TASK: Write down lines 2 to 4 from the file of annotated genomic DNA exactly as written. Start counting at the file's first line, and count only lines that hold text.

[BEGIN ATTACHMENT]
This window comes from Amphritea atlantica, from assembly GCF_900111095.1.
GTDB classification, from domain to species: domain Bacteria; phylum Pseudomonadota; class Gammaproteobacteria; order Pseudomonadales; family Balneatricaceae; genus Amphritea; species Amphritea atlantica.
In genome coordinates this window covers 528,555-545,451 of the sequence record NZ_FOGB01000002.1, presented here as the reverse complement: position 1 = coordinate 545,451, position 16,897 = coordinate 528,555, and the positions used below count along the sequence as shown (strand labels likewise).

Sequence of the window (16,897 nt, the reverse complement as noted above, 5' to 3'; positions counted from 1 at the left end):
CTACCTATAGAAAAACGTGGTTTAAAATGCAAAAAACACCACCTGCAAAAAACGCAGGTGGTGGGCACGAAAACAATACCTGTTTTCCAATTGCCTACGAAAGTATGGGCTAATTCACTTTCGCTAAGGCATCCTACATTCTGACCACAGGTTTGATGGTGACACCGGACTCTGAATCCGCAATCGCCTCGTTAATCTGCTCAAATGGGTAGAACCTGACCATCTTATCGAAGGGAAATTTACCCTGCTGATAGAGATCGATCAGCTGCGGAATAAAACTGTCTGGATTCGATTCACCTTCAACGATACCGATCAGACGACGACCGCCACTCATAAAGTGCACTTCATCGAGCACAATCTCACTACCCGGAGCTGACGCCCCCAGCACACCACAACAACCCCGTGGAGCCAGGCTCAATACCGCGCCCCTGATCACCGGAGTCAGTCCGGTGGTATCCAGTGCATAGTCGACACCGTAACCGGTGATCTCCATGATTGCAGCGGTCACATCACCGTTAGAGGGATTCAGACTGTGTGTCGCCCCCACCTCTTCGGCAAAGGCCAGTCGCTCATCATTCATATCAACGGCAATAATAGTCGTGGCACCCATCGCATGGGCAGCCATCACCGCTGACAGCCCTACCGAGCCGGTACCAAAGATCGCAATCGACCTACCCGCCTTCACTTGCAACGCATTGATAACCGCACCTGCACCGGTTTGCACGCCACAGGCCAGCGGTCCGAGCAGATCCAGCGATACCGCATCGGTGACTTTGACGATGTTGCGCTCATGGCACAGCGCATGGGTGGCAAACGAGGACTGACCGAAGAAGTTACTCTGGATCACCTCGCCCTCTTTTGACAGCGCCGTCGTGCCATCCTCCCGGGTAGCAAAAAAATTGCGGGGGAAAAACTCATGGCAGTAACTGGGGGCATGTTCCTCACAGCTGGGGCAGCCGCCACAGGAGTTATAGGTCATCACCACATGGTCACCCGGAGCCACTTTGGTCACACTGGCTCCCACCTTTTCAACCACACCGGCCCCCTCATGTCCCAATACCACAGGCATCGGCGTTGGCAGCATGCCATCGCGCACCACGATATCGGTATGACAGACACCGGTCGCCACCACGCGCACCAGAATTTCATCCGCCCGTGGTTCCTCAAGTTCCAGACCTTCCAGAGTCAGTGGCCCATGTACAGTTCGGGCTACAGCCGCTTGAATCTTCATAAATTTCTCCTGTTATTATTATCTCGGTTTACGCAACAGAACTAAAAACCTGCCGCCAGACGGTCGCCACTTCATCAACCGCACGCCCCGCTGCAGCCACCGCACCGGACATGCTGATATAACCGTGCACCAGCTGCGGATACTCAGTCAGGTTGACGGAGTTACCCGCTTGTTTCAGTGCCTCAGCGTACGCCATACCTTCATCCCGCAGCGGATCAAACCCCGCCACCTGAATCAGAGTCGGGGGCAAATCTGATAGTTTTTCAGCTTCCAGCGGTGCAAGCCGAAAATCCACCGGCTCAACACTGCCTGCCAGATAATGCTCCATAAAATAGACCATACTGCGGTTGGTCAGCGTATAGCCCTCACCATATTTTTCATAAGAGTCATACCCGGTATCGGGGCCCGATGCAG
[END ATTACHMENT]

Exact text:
GTDB classification, from domain to species: domain Bacteria; phylum Pseudomonadota; class Gammaproteobacteria; order Pseudomonadales; family Balneatricaceae; genus Amphritea; species Amphritea atlantica.
In genome coordinates this window covers 528,555-545,451 of the sequence record NZ_FOGB01000002.1, presented here as the reverse complement: position 1 = coordinate 545,451, position 16,897 = coordinate 528,555, and the positions used below count along the sequence as shown (strand labels likewise).

Sequence of the window (16,897 nt, the reverse complement as noted above, 5' to 3'; positions counted from 1 at the left end):